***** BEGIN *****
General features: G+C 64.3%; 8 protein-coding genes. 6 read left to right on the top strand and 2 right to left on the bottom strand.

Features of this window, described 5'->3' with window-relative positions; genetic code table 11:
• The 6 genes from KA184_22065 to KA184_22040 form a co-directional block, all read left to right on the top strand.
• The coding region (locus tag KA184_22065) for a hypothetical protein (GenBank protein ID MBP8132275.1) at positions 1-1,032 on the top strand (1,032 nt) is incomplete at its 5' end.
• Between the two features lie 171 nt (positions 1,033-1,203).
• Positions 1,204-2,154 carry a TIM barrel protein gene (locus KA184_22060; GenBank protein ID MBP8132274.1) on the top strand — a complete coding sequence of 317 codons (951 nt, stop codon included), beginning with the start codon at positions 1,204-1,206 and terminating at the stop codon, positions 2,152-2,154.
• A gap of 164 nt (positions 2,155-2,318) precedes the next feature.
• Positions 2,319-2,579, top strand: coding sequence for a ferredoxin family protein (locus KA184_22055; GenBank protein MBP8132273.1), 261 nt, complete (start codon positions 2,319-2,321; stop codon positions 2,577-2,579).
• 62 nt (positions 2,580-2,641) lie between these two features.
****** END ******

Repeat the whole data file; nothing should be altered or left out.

General features: G+C 64.3%; 8 protein-coding genes. 6 read left to right on the top strand and 2 right to left on the bottom strand.

Features of this window, described 5'->3' with window-relative positions; genetic code table 11:
• The 6 genes from KA184_22065 to KA184_22040 form a co-directional block, all read left to right on the top strand.
• The coding region (locus tag KA184_22065) for a hypothetical protein (GenBank protein ID MBP8132275.1) at positions 1-1,032 on the top strand (1,032 nt) is incomplete at its 5' end.
• Between the two features lie 171 nt (positions 1,033-1,203).
• Positions 1,204-2,154 carry a TIM barrel protein gene (locus KA184_22060; GenBank protein ID MBP8132274.1) on the top strand — a complete coding sequence of 317 codons (951 nt, stop codon included), beginning with the start codon at positions 1,204-1,206 and terminating at the stop codon, positions 2,152-2,154.
• A gap of 164 nt (positions 2,155-2,318) precedes the next feature.
• Positions 2,319-2,579, top strand: coding sequence for a ferredoxin family protein (locus KA184_22055; GenBank protein MBP8132273.1), 261 nt, complete (start codon positions 2,319-2,321; stop codon positions 2,577-2,579).
• 62 nt (positions 2,580-2,641) lie between these two features.